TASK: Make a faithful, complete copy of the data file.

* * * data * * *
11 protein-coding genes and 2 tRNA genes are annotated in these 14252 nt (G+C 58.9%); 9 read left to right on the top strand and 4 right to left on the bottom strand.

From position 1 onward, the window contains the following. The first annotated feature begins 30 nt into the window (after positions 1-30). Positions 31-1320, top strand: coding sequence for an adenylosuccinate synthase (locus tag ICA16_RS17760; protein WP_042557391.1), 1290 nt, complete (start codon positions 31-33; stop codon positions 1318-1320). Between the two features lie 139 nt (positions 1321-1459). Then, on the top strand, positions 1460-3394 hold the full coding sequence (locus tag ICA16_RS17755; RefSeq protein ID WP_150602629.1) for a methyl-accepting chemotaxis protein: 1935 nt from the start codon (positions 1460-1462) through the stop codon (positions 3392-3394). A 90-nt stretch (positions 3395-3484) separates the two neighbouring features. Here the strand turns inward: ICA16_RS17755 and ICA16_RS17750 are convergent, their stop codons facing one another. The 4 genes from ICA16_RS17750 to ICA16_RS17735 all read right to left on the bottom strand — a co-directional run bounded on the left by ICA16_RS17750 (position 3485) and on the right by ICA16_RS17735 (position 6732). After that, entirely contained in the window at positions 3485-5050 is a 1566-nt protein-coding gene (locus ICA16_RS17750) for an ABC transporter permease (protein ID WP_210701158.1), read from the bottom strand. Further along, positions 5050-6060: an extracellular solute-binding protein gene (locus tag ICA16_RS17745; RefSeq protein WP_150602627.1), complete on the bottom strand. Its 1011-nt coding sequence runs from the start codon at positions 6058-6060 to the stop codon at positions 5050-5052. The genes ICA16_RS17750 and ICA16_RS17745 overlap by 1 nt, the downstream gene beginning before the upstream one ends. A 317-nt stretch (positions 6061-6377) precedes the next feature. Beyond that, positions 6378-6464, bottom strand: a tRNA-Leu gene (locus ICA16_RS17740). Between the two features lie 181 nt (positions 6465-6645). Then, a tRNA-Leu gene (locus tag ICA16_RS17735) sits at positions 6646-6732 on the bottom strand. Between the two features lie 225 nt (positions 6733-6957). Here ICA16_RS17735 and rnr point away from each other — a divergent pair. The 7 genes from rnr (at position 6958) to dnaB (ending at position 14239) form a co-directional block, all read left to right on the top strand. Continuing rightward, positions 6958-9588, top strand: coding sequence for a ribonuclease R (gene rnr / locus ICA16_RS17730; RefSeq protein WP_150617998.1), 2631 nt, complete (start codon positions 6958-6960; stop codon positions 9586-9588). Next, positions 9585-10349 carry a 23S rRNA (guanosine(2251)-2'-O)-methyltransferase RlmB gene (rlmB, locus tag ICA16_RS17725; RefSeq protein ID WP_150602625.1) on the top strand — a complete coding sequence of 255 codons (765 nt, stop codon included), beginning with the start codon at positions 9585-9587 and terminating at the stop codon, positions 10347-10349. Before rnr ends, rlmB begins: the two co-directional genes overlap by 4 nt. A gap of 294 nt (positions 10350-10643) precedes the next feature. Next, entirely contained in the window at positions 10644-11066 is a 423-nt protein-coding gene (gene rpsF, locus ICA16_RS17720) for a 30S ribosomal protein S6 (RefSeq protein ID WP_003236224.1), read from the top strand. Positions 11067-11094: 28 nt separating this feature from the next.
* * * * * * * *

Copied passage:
11 protein-coding genes and 2 tRNA genes are annotated in these 14252 nt (G+C 58.9%); 9 read left to right on the top strand and 4 right to left on the bottom strand.

From position 1 onward, the window contains the following. The first annotated feature begins 30 nt into the window (after positions 1-30). Positions 31-1320, top strand: coding sequence for an adenylosuccinate synthase (locus tag ICA16_RS17760; protein WP_042557391.1), 1290 nt, complete (start codon positions 31-33; stop codon positions 1318-1320). Between the two features lie 139 nt (positions 1321-1459). Then, on the top strand, positions 1460-3394 hold the full coding sequence (locus tag ICA16_RS17755; RefSeq protein ID WP_150602629.1) for a methyl-accepting chemotaxis protein: 1935 nt from the start codon (positions 1460-1462) through the stop codon (positions 3392-3394). A 90-nt stretch (positions 3395-3484) separates the two neighbouring features. Here the strand turns inward: ICA16_RS17755 and ICA16_RS17750 are convergent, their stop codons facing one another. The 4 genes from ICA16_RS17750 to ICA16_RS17735 all read right to left on the bottom strand — a co-directional run bounded on the left by ICA16_RS17750 (position 3485) and on the right by ICA16_RS17735 (position 6732). After that, entirely contained in the window at positions 3485-5050 is a 1566-nt protein-coding gene (locus ICA16_RS17750) for an ABC transporter permease (protein ID WP_210701158.1), read from the bottom strand. Further along, positions 5050-6060: an extracellular solute-binding protein gene (locus tag ICA16_RS17745; RefSeq protein WP_150602627.1), complete on the bottom strand. Its 1011-nt coding sequence runs from the start codon at positions 6058-6060 to the stop codon at positions 5050-5052. The genes ICA16_RS17750 and ICA16_RS17745 overlap by 1 nt, the downstream gene beginning before the upstream one ends. A 317-nt stretch (positions 6061-6377) precedes the next feature. Beyond that, positions 6378-6464, bottom strand: a tRNA-Leu gene (locus ICA16_RS17740). Between the two features lie 181 nt (positions 6465-6645). Then, a tRNA-Leu gene (locus tag ICA16_RS17735) sits at positions 6646-6732 on the bottom strand. Between the two features lie 225 nt (positions 6733-6957). Here ICA16_RS17735 and rnr point away from each other — a divergent pair. The 7 genes from rnr (at position 6958) to dnaB (ending at position 14239) form a co-directional block, all read left to right on the top strand. Continuing rightward, positions 6958-9588, top strand: coding sequence for a ribonuclease R (gene rnr / locus ICA16_RS17730; RefSeq protein WP_150617998.1), 2631 nt, complete (start codon positions 6958-6960; stop codon positions 9586-9588). Next, positions 9585-10349 carry a 23S rRNA (guanosine(2251)-2'-O)-methyltransferase RlmB gene (rlmB, locus tag ICA16_RS17725; RefSeq protein ID WP_150602625.1) on the top strand — a complete coding sequence of 255 codons (765 nt, stop codon included), beginning with the start codon at positions 9585-9587 and terminating at the stop codon, positions 10347-10349. Before rnr ends, rlmB begins: the two co-directional genes overlap by 4 nt. A gap of 294 nt (positions 10350-10643) precedes the next feature. Next, entirely contained in the window at positions 10644-11066 is a 423-nt protein-coding gene (gene rpsF, locus ICA16_RS17720) for a 30S ribosomal protein S6 (RefSeq protein ID WP_003236224.1), read from the top strand. Positions 11067-11094: 28 nt separating this feature from the next.